POLITICS

Trump Pushes Executing Drug Dealers Amid Declaration Of National Border Emergency

"You can end the drug problem," the president said. "You can end it a lot faster than you think."

President Donald Trump remarked on Friday that he wants drug dealers to get the death penalty.

Speaking to reporters outside the Oval Office, he declared a national emergency over the non–national emergency of his wanting a wall along the U.S.-Mexico border. In a typically rambling speech, he also touched on his continued obsession with wanting to kill people who sell drugs.

“Last year 70,000 Americans were killed, at least — I think the number is ridiculously low — by drugs, including meth and heroin and cocaine, fentanyl,” Trump said before describing a meeting he had with Chinese President Xi Jinping.

“[China’s] criminal list is much tougher than our criminal list,” Trump said. “Their criminal list, a drug dealer gets a thing called the death penalty, our criminal list a drug dealer gets a thing called how bout a fine? And when I asked President Xi, I said, ‘Do you have a drug problem?’ ‘No, no, no.’ I said, ‘You have 1.4 billion people. What do you mean you don’t have a drug problem?’ ‘No, we don’t have a drug problem.’ I said, ‘Why?’ ‘Death penalty, we give death penalty to people that sell drugs. End of problem.’ What do we do? We set up a blue ribbon committees. Lovely men and women, they sit around a table, they have lunch, they eat, they dine, and they waste a lot of time. So if we want to get smart, we can get smart. You can end the drug problem. You can end it a lot faster than you think.”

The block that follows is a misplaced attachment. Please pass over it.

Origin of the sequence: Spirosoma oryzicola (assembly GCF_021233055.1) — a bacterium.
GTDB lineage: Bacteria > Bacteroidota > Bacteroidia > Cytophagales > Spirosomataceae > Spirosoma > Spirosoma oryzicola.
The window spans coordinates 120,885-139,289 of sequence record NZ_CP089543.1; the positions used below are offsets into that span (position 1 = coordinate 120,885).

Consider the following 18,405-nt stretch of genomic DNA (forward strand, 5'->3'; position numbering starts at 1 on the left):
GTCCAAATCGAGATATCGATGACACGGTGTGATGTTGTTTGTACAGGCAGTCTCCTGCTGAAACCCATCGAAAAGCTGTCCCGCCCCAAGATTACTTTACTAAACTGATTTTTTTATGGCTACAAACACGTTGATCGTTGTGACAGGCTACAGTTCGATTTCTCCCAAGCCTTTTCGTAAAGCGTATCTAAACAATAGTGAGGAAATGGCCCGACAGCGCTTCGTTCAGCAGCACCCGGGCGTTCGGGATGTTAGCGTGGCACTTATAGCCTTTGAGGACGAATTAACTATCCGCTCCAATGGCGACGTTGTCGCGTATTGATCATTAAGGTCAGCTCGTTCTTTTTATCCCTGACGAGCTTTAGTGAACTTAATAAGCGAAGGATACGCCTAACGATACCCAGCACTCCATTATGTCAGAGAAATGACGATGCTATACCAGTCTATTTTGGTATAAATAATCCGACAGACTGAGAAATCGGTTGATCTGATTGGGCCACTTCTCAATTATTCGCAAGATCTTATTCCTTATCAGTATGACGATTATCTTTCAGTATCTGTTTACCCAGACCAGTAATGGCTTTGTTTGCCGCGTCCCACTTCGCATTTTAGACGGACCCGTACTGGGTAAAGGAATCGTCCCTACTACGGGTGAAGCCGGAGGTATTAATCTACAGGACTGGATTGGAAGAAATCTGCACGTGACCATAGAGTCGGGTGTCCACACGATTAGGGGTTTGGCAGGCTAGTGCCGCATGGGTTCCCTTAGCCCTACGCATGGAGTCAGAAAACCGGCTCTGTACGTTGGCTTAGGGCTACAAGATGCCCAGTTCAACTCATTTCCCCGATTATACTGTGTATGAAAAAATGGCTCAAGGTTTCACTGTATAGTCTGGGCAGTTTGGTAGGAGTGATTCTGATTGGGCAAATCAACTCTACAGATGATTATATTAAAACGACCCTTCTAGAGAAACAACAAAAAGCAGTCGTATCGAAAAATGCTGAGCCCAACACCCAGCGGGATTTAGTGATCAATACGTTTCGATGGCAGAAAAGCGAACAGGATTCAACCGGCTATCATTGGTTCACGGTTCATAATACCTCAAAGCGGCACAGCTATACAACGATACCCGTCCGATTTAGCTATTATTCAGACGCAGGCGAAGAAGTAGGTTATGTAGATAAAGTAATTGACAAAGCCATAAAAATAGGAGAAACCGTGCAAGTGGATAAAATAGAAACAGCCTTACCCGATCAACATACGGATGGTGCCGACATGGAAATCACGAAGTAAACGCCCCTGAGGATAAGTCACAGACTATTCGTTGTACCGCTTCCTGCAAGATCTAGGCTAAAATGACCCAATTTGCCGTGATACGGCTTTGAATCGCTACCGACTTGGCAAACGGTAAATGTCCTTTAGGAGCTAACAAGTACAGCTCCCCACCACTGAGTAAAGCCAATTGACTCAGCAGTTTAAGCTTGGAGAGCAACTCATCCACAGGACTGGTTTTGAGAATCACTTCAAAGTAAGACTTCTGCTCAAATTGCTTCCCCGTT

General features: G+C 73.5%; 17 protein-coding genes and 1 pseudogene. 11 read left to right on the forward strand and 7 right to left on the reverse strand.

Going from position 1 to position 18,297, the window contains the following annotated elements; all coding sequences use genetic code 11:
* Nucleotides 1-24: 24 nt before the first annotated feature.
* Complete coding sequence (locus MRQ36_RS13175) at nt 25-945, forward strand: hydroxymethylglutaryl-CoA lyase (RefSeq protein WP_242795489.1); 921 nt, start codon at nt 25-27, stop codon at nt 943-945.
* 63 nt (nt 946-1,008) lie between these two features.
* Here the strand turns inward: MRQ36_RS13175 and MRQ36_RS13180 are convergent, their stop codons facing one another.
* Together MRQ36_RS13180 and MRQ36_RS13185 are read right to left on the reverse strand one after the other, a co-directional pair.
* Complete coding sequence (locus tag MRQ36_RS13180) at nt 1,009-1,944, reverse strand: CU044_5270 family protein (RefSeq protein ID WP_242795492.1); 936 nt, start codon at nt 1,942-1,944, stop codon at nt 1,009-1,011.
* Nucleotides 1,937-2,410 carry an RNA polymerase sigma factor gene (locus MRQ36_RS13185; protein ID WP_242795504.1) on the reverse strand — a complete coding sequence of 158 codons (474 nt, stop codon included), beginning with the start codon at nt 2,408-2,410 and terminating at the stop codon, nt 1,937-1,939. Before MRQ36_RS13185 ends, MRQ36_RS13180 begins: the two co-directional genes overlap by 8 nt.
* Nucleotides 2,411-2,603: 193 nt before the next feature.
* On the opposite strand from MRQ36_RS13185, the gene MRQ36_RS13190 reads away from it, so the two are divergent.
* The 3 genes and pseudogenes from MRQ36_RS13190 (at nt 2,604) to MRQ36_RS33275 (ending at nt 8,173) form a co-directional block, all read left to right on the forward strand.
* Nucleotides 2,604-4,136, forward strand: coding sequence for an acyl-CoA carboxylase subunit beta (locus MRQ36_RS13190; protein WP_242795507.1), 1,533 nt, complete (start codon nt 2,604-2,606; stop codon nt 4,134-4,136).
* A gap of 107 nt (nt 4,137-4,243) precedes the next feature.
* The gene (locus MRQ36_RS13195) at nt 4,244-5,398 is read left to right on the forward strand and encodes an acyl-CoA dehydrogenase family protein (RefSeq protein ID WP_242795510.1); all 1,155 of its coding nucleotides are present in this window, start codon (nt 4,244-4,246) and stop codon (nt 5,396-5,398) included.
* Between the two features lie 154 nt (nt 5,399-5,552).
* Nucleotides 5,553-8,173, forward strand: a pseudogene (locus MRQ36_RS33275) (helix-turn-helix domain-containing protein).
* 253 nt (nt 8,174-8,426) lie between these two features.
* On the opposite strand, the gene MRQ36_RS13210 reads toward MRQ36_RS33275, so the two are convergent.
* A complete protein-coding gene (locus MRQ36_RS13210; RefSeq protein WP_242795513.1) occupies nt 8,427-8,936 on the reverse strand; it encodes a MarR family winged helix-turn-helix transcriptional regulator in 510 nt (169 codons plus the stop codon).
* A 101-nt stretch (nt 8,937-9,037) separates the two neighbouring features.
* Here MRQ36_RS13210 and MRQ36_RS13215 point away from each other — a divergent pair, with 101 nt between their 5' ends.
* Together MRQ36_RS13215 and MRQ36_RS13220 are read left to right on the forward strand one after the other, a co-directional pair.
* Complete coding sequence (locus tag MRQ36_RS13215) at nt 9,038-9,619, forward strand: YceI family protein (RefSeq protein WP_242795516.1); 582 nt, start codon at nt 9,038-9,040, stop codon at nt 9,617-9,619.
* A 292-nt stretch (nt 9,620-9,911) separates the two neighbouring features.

At a campaign rally last March, Trump told supporters that executing drug dealers is “a discussion we have to start thinking about.” In that speech, he praised Singapore and China for their zero-tolerance policies on dealing drugs.

“That means if we catch a drug dealer, death penalty,” he said of Singapore, recalling a conversation he had with the country’s president. “And they don’t have a problem.”

The comments fly in the face of the First Step Act, a bipartisan bill that would overhaul prison sentencing laws that Trump endorsed in November. The bill would help rehabilitate federal inmates for a life outside prison by expanding employment opportunities and incentivizing their participation in rehabilitation programs and would institute “reasonable sentencing reforms,” he said at the time.

“We’re all better off when former inmates can receiver and re-enter society as law-abiding, productive citizens,” he said at the time.

But just one month later, Trump tweeted his desire to kill drug dealers, saying that “the results will be incredible!”

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